Some people are born with a drive to start and do new things, while others are taught (raised) to be that way. For Patty Banks Thompson, both scenarios applied. Born into a strong trucking family with an entrepreneurial spirit, she was shown from day one by her parents, Jim and Maxine Banks, the importance of doing her own thing and owning her own business. And that entrepreneurial spirit later helped her start, run and grow her own trucking operation, called MAT Transportation, out of Junction City, Oregon, that is still going strong today, after over 30 years of service.
The Banks family started their trucking adventures up in the Pacific Northwest over a half century ago when Jim Banks of Eugene, Oregon, decided to fire up a company of his own. In 1958, Jim met an independent, strong, young woman named Maxine who owned a local cafe she called the “Tie up Cafe” located on Highway 99 in Eugene. Maxine’s cafe specialized in treating truckers right (she made at least 20 pies each morning along with her famous rolls made from scratch). Naturally, Jim and Maxine had a lot in common, and later got married. After that, their dual entrepreneurial energy took off.
Eventually owning and operating over 50 dump trucks, Jim tackled a stronghold within the quarry industry, then named his business Ace Gravel, to insure his company would be one of the first for folks to come across in the phone book (anyone remember those). Jim was a true business man, and the apple didn’t fall far from the tree! Jim and Maxine raised four kids – Donnie, Randy, Freddy and Patty – and all went on to become entrepreneurs, as well.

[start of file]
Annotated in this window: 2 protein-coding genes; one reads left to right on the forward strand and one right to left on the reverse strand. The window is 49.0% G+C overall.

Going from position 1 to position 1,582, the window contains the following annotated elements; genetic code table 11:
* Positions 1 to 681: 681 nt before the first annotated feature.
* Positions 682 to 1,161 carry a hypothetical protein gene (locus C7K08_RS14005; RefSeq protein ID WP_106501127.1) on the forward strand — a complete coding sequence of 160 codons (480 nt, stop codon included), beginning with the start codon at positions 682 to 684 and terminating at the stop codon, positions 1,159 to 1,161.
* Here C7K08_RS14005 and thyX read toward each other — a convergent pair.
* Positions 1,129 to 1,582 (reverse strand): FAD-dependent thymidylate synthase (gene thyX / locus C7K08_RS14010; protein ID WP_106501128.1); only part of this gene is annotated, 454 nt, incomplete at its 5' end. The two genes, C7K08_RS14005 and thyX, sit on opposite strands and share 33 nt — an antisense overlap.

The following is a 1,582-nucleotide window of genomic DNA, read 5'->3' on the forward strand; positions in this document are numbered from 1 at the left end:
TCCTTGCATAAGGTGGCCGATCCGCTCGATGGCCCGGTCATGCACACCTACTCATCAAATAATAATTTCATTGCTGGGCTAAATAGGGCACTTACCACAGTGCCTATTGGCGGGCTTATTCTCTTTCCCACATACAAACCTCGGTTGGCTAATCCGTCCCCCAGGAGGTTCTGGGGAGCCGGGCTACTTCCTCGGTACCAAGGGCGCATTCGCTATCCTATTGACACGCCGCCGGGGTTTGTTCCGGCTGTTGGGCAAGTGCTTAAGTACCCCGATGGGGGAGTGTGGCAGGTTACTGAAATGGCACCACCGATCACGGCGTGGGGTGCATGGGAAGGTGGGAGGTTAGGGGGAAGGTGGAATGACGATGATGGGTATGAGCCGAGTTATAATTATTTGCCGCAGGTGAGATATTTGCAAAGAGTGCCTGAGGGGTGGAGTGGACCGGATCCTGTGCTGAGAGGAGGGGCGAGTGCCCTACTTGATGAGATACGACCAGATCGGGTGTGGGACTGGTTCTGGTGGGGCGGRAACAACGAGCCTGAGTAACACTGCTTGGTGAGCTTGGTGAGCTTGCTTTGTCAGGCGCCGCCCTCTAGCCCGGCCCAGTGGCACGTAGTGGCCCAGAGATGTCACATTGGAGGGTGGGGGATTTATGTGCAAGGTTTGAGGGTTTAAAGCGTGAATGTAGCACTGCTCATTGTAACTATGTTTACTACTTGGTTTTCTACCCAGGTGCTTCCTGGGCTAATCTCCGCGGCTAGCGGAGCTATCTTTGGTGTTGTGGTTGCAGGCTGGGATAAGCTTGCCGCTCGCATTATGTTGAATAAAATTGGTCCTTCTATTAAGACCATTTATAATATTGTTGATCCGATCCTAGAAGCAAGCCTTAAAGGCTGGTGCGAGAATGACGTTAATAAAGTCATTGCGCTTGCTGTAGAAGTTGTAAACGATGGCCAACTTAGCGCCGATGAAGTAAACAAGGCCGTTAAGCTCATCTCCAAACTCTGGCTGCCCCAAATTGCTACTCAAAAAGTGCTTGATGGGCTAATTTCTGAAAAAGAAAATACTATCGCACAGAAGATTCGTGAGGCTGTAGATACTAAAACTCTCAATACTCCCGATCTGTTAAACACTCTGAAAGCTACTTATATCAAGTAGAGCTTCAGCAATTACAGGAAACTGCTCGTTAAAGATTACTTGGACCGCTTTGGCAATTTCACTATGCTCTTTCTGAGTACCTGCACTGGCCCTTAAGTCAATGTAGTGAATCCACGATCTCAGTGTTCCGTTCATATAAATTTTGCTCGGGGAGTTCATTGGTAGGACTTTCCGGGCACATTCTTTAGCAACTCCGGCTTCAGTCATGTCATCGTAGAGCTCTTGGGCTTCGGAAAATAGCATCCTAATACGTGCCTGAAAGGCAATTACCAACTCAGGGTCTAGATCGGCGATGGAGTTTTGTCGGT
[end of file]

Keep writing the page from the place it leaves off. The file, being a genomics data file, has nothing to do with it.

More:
Continuing their entrepreneurial paths throughout the 60s and 70s, Jim and Maxine both worked hard to grow their business, and they also raised four kids along the way. Like all families, the Banks family had all the normal ups and downs, both in business and in normal family day-to-day life. But, one thing is for sure, all their kids watched and learned from them.
Patty Banks Thompson, their only daughter, born in 1960, figured out very young that to succeed she’d better be determined. And, growing up with three brothers, Patty had her independent strength and motivation pretty much figured out by the time she graduated from Siuslaw High School in 1978.
Like many kids raised in trucking, Patty had a roaming spirit, which is most likely why she decided to pack up and move to Minneapolis, Minnesota, and enroll in ‘travel school’ to learn about the airline and travel industry. Patty began to have second thoughts when she learned that her only real job placement opportunities after school were along the eastern seaboard, and with that in mind, along with the frigid cold Minnesota winters, Patty’s independent spirit kicked in and led her to try something new – and warmer! Patty moved to Hawaii of all places, and trained to be a photographer, and also worked as a bartender. Hawaii was a great experience for Patty, but by 1981 she realized her home was back in Oregon, so back to Oregon Patty went.
After returning to Junction City, Patty quickly began helping her mom and dad, along with the rest of the Banks family, operating a local trucking outfit that her parents ran. Throughout the 80s, Patty learned a lot of trucking’s details, such as finding and brokering loads, as well as maintaining a good group of flatbed drivers and equipment.